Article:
While many organisms may seem symmetrical, this appearance is often only skin deep. Internal organs such as the heart and liver develop primarily on one side of the body, but how this process unfolds is poorly understood. What is clear though is that a gene called Sox17 is important. Researchers find it plays a vital role in encouraging different cell types to mix – a process that has not yet begun in the 8-day-old mouse embryo pictured. Like boys and girls at a school disco, these specialised cells (red and green) huddle together in separate areas, with one variety (green), concentrated along the middle line and egg sac (thick green band around the edge). But, just as both sexes must eventually mingle, so too must these cells for a well-formed, and asymmetric embryo. And that can’t happen without Sox17 to get the party going.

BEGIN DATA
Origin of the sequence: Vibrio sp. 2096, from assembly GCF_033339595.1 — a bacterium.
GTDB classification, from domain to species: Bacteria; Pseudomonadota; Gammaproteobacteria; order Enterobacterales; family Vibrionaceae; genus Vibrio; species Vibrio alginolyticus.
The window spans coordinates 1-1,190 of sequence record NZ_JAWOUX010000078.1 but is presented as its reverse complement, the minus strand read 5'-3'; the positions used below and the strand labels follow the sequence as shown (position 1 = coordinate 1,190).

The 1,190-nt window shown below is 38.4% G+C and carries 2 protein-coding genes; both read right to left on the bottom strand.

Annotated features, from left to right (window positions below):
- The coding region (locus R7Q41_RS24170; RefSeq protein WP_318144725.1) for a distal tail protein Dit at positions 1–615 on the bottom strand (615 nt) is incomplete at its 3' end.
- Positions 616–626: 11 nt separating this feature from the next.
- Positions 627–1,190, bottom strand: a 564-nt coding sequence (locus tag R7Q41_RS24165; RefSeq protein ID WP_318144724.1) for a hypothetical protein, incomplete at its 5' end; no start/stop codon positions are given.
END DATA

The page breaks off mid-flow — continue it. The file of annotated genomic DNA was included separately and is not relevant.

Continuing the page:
Written by Jan Piotrowski
BPoD stands for Biomedical Picture of the Day. Managed by the MRC London Institute of Medical Sciences the website aims to engage everyone, young and old, in the wonders of biomedicine. Images are kindly provided for inclusion on this website through the generosity of scientists across the globe.
BPoD is also available in Catalan at www.bpod.cat with translations by the University of Valencia.